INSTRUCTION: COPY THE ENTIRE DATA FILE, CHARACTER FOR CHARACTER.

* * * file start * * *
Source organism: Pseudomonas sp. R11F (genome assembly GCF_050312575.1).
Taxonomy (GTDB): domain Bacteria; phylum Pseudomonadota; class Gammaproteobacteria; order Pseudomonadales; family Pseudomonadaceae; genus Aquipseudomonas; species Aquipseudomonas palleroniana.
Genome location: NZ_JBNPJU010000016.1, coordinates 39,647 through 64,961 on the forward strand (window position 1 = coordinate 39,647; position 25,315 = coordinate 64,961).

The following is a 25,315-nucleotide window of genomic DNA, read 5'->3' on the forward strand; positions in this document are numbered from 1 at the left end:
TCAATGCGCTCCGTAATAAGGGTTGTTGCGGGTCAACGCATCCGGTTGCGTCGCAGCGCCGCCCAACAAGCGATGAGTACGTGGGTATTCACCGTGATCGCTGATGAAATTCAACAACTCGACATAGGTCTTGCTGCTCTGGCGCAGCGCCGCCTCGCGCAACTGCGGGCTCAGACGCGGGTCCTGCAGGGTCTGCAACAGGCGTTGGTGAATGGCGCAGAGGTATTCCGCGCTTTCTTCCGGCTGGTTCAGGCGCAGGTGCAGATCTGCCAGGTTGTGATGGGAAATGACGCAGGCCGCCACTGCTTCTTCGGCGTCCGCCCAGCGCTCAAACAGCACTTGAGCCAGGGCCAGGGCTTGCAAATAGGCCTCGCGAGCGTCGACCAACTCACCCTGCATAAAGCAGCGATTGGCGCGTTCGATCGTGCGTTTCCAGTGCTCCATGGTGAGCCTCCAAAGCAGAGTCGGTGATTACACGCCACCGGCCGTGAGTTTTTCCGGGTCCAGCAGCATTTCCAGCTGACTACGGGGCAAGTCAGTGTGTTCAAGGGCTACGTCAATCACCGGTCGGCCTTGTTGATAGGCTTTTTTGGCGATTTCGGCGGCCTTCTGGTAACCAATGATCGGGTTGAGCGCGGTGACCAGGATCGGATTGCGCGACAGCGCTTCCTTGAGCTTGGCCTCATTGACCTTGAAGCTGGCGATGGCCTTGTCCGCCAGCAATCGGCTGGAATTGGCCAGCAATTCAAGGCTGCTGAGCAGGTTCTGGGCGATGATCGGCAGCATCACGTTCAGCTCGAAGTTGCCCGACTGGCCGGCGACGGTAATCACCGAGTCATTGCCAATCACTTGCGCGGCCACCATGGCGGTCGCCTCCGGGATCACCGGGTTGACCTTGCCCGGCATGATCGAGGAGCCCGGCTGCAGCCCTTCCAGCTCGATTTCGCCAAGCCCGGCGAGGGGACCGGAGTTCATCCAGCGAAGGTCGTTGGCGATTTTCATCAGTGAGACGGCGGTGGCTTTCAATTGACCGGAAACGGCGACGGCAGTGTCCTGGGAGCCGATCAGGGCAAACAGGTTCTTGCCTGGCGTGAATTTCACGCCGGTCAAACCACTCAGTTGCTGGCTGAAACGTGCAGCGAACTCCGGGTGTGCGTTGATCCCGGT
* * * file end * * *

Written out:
Source organism: Pseudomonas sp. R11F (genome assembly GCF_050312575.1).
Taxonomy (GTDB): domain Bacteria; phylum Pseudomonadota; class Gammaproteobacteria; order Pseudomonadales; family Pseudomonadaceae; genus Aquipseudomonas; species Aquipseudomonas palleroniana.
Genome location: NZ_JBNPJU010000016.1, coordinates 39,647 through 64,961 on the forward strand (window position 1 = coordinate 39,647; position 25,315 = coordinate 64,961).

The following is a 25,315-nucleotide window of genomic DNA, read 5'->3' on the forward strand; positions in this document are numbered from 1 at the left end:
TCAATGCGCTCCGTAATAAGGGTTGTTGCGGGTCAACGCATCCGGTTGCGTCGCAGCGCCGCCCAACAAGCGATGAGTACGTGGGTATTCACCGTGATCGCTGATGAAATTCAACAACTCGACATAGGTCTTGCTGCTCTGGCGCAGCGCCGCCTCGCGCAACTGCGGGCTCAGACGCGGGTCCTGCAGGGTCTGCAACAGGCGTTGGTGAATGGCGCAGAGGTATTCCGCGCTTTCTTCCGGCTGGTTCAGGCGCAGGTGCAGATCTGCCAGGTTGTGATGGGAAATGACGCAGGCCGCCACTGCTTCTTCGGCGTCCGCCCAGCGCTCAAACAGCACTTGAGCCAGGGCCAGGGCTTGCAAATAGGCCTCGCGAGCGTCGACCAACTCACCCTGCATAAAGCAGCGATTGGCGCGTTCGATCGTGCGTTTCCAGTGCTCCATGGTGAGCCTCCAAAGCAGAGTCGGTGATTACACGCCACCGGCCGTGAGTTTTTCCGGGTCCAGCAGCATTTCCAGCTGACTACGGGGCAAGTCAGTGTGTTCAAGGGCTACGTCAATCACCGGTCGGCCTTGTTGATAGGCTTTTTTGGCGATTTCGGCGGCCTTCTGGTAACCAATGATCGGGTTGAGCGCGGTGACCAGGATCGGATTGCGCGACAGCGCTTCCTTGAGCTTGGCCTCATTGACCTTGAAGCTGGCGATGGCCTTGTCCGCCAGCAATCGGCTGGAATTGGCCAGCAATTCAAGGCTGCTGAGCAGGTTCTGGGCGATGATCGGCAGCATCACGTTCAGCTCGAAGTTGCCCGACTGGCCGGCGACGGTAATCACCGAGTCATTGCCAATCACTTGCGCGGCCACCATGGCGGTCGCCTCCGGGATCACCGGGTTGACCTTGCCCGGCATGATCGAGGAGCCCGGCTGCAGCCCTTCCAGCTCGATTTCGCCAAGCCCGGCGAGGGGACCGGAGTTCATCCAGCGAAGGTCGTTGGCGATTTTCATCAGTGAGACGGCGGTGGCTTTCAATTGACCGGAAACGGCGACGGCAGTGTCCTGGGAGCCGATCAGGGCAAACAGGTTCTTGCCTGGCGTGAATTTCACGCCGGTCAAACCACTCAGTTGCTGGCTGAAACGTGCAGCGAACTCCGGGTGTGCGTTGATCCCGGT